Research Advisory Board
Diannee Carden Glenn
Diannee Carden Glenn became an advocate for harm reduction and treatment for Hepatitis C following the overdose death of her son Michael who was a well respected pioneer in the harm reduction movement. Diannee has a background in law enforcement and the medical field including substance use treatment. She is the founder of ekiM For Change LLC (a syringe exchange), on the Advisory Council of Mental Health America of Eastern Carolina, Harm Reduction Consultant to Hepatitis C Mentor and Support Group, Board President of North Carolina Harm Reduction Coalition, a member of Florida Health Department’s Viral Hepatitis Planning Group, GRASP (Grief Recovery After a Substance Passing) web site supervisor, facilitates a local GRASP chapter, and Safe Communities Opiate Planning Group. In addition she has served on the Executive Board of Pitt County Coalition on Substance use.
Diannee has served on committees and task forces for several state and federal initiatives focusing on domestic violence, mental health diversion, and deployment of naloxone. She has served on various boards focusing on public health issues such as sex work, overdose prevention, HIV and Hepatitis C, child fatality prevention, substance use and misuse, and the homeless. She continues her professional training as a frequent attendee at seminars and conferences. Diannee is an invited speaker on addiction and dealing with the death of children from overdose.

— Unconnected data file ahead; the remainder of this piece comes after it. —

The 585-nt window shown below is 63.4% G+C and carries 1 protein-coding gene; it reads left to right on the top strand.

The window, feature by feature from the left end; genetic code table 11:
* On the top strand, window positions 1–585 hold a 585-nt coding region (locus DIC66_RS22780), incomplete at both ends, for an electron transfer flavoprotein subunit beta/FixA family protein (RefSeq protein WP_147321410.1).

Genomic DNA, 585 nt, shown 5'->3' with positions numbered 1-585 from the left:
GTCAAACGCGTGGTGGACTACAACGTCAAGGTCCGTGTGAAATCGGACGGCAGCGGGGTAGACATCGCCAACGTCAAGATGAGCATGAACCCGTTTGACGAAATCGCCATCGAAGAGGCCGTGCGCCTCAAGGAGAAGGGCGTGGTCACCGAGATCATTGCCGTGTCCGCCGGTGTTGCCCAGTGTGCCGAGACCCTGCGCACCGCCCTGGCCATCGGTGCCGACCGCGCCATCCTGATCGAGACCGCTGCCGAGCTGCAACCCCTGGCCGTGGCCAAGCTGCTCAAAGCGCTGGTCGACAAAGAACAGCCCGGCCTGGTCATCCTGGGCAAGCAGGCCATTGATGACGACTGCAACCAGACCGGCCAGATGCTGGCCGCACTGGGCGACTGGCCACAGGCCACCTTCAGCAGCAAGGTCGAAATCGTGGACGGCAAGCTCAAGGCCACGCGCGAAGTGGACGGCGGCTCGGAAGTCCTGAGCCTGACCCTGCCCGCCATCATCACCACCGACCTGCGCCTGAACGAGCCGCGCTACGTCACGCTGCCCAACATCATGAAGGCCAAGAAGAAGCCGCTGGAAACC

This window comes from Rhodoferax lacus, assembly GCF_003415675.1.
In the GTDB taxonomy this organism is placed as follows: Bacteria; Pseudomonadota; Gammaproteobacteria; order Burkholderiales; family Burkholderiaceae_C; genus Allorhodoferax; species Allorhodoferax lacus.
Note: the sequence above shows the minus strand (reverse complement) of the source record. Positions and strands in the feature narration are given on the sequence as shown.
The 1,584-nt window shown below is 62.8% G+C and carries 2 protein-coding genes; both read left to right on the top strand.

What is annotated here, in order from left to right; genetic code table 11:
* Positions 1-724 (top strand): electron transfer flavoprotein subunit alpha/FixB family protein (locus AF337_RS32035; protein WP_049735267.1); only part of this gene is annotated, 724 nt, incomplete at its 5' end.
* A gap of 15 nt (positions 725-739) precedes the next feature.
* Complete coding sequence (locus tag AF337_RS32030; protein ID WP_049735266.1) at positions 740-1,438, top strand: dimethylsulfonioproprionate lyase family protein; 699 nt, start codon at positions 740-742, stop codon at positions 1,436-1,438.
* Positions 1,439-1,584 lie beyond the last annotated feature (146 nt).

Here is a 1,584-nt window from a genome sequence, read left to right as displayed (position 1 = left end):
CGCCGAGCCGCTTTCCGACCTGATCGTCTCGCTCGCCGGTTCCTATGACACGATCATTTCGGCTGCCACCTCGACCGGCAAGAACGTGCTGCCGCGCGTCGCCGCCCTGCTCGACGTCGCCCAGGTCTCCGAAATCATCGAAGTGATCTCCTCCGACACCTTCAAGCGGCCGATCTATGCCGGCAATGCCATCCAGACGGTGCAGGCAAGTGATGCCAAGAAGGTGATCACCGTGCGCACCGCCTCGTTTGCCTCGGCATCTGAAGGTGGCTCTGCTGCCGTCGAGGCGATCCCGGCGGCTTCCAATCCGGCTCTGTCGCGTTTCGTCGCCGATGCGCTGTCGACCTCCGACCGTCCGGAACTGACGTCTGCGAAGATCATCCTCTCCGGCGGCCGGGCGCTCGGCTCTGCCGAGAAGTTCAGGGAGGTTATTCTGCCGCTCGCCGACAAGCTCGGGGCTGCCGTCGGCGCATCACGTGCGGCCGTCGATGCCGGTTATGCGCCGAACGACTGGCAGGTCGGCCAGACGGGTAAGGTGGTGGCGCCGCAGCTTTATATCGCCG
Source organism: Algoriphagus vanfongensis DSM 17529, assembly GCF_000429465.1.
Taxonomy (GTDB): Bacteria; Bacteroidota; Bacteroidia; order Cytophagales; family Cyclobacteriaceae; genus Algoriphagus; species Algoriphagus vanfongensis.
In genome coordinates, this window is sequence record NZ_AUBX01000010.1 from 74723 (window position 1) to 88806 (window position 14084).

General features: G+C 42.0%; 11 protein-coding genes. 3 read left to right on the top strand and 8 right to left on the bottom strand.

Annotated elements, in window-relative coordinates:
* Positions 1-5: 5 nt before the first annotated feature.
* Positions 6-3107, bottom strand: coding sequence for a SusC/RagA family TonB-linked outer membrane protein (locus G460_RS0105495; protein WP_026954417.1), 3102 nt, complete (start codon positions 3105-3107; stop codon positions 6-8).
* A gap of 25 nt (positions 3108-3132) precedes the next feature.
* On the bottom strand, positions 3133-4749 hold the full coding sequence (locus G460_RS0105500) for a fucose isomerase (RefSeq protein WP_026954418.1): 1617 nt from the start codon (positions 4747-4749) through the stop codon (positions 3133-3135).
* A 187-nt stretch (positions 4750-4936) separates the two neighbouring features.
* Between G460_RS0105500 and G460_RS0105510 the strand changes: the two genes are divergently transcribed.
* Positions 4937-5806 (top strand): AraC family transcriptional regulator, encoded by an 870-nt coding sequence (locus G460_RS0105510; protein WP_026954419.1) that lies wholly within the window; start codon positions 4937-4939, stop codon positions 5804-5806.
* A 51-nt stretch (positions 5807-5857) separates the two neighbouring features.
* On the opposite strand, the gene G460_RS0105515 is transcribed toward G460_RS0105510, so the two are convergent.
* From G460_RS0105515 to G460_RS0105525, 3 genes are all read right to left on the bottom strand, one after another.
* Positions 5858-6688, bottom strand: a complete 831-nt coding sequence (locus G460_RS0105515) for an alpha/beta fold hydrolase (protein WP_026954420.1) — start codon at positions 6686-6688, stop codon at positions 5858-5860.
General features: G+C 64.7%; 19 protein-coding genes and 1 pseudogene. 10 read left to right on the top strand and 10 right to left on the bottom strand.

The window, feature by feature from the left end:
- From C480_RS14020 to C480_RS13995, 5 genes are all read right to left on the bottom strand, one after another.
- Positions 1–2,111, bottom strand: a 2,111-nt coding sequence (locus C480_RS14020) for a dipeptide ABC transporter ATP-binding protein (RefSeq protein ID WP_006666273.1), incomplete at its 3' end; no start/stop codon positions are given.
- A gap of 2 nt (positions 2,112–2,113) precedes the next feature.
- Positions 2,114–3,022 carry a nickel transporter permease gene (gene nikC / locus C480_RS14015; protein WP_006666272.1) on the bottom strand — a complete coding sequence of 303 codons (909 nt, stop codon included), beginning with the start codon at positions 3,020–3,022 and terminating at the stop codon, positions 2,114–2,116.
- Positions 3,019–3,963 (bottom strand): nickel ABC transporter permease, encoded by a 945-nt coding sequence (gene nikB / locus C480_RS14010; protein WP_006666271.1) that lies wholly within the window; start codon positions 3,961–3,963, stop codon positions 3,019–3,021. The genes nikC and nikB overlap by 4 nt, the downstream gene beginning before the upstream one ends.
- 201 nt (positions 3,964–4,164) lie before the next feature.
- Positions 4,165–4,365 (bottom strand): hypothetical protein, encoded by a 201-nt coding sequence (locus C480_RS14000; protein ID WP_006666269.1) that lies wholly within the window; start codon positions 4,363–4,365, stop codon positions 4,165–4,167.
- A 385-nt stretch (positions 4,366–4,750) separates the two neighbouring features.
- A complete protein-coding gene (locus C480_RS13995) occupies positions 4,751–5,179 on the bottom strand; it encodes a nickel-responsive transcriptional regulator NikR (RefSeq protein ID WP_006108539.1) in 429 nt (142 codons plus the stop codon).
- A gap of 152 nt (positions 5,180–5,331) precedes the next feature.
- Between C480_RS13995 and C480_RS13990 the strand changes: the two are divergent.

Corey Davis, JD, MSPH
Corey Davis’s research focuses on the effects of law, policy and practice on the health, rights and dignity of drug users and other stigmatized people. As a researcher, he has published on the effects of law, policy and policing on the health of drug users as well as the legality of public health interventions such as SIFs, and was presented by the International AIDS Society with the Young Investigator Award for work on the effects of a police crackdown on Philadelphia’s syringe exchange program. As an attorney, he has litigated civil rights cases before administrative agencies and in the state and federal courts. He directed the Harm Reduction Legal Project at Prevention Point Philadelphia from 2005 through 2008 and has worked with the University of Pennsylvania, the North Carolina Institute of Medicine and the Center for Health Law, Policy and Practice. Corey is currently Staff Attorney at the National Health Law Program, where he focuses on public health and health reform.
William (Bill) Zule, DrPH
Since 1989 William (Bill) Zule has been involved in research to reduce the spread and progression of HIV and the hepatitis C virus (HCV) among people who use drugs. He obtained his doctor of public health (Dr.P.H.) degree from the University of Texas School of Public Health in 1996. He was an Instructor at the University of Texas Health Science Center in San Antonio prior to joining RTI International in 1999. His current research focuses on how different types of syringes influence HIV transmission among people who inject drugs and on the development of low intensity computer tailored HIV/HCV prevention interventions. His activities also involve initiating campaigns to translate research findings into wide- spread practice in order to broaden the impact of his research. He has been a member of the Board of NCHRC since 2006.